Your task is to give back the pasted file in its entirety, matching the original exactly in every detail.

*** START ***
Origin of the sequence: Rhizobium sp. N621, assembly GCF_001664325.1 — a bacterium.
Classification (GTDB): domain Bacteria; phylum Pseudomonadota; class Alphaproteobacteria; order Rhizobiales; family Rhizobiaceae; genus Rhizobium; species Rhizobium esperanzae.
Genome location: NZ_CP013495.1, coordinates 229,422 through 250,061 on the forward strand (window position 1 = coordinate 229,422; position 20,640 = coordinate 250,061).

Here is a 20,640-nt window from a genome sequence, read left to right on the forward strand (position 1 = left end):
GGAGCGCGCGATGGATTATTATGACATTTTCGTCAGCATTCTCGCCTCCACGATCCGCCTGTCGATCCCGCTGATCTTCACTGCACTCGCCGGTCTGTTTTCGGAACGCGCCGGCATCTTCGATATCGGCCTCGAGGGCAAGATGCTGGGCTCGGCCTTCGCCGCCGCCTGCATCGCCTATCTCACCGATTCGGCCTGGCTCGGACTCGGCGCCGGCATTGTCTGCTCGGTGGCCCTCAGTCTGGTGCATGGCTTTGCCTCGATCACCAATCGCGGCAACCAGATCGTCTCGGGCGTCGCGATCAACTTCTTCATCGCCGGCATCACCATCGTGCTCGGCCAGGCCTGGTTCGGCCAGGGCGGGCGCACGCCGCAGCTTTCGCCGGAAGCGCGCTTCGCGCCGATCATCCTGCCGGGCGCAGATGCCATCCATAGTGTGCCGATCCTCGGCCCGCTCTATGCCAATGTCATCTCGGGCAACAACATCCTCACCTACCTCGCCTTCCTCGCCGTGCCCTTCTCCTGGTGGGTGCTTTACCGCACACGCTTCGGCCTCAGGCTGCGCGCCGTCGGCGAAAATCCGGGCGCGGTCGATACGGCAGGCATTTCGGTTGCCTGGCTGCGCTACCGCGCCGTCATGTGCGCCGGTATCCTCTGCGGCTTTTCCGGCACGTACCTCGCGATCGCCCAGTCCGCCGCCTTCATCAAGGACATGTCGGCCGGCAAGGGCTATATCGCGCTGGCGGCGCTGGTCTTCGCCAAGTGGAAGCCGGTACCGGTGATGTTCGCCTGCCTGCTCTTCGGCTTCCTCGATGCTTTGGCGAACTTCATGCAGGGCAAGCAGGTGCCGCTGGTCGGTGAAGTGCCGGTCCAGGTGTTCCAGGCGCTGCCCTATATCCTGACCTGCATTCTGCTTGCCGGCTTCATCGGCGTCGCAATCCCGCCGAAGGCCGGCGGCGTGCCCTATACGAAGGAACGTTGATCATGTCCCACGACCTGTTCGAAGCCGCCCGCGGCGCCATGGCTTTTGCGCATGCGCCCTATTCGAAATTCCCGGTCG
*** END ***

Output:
Origin of the sequence: Rhizobium sp. N621, assembly GCF_001664325.1 — a bacterium.
Classification (GTDB): domain Bacteria; phylum Pseudomonadota; class Alphaproteobacteria; order Rhizobiales; family Rhizobiaceae; genus Rhizobium; species Rhizobium esperanzae.
Genome location: NZ_CP013495.1, coordinates 229,422 through 250,061 on the forward strand (window position 1 = coordinate 229,422; position 20,640 = coordinate 250,061).

Here is a 20,640-nt window from a genome sequence, read left to right on the forward strand (position 1 = left end):
GGAGCGCGCGATGGATTATTATGACATTTTCGTCAGCATTCTCGCCTCCACGATCCGCCTGTCGATCCCGCTGATCTTCACTGCACTCGCCGGTCTGTTTTCGGAACGCGCCGGCATCTTCGATATCGGCCTCGAGGGCAAGATGCTGGGCTCGGCCTTCGCCGCCGCCTGCATCGCCTATCTCACCGATTCGGCCTGGCTCGGACTCGGCGCCGGCATTGTCTGCTCGGTGGCCCTCAGTCTGGTGCATGGCTTTGCCTCGATCACCAATCGCGGCAACCAGATCGTCTCGGGCGTCGCGATCAACTTCTTCATCGCCGGCATCACCATCGTGCTCGGCCAGGCCTGGTTCGGCCAGGGCGGGCGCACGCCGCAGCTTTCGCCGGAAGCGCGCTTCGCGCCGATCATCCTGCCGGGCGCAGATGCCATCCATAGTGTGCCGATCCTCGGCCCGCTCTATGCCAATGTCATCTCGGGCAACAACATCCTCACCTACCTCGCCTTCCTCGCCGTGCCCTTCTCCTGGTGGGTGCTTTACCGCACACGCTTCGGCCTCAGGCTGCGCGCCGTCGGCGAAAATCCGGGCGCGGTCGATACGGCAGGCATTTCGGTTGCCTGGCTGCGCTACCGCGCCGTCATGTGCGCCGGTATCCTCTGCGGCTTTTCCGGCACGTACCTCGCGATCGCCCAGTCCGCCGCCTTCATCAAGGACATGTCGGCCGGCAAGGGCTATATCGCGCTGGCGGCGCTGGTCTTCGCCAAGTGGAAGCCGGTACCGGTGATGTTCGCCTGCCTGCTCTTCGGCTTCCTCGATGCTTTGGCGAACTTCATGCAGGGCAAGCAGGTGCCGCTGGTCGGTGAAGTGCCGGTCCAGGTGTTCCAGGCGCTGCCCTATATCCTGACCTGCATTCTGCTTGCCGGCTTCATCGGCGTCGCAATCCCGCCGAAGGCCGGCGGCGTGCCCTATACGAAGGAACGTTGATCATGTCCCACGACCTGTTCGAAGCCGCCCGCGGCGCCATGGCTTTTGCGCATGCGCCCTATTCGAAATTCCCGGTCG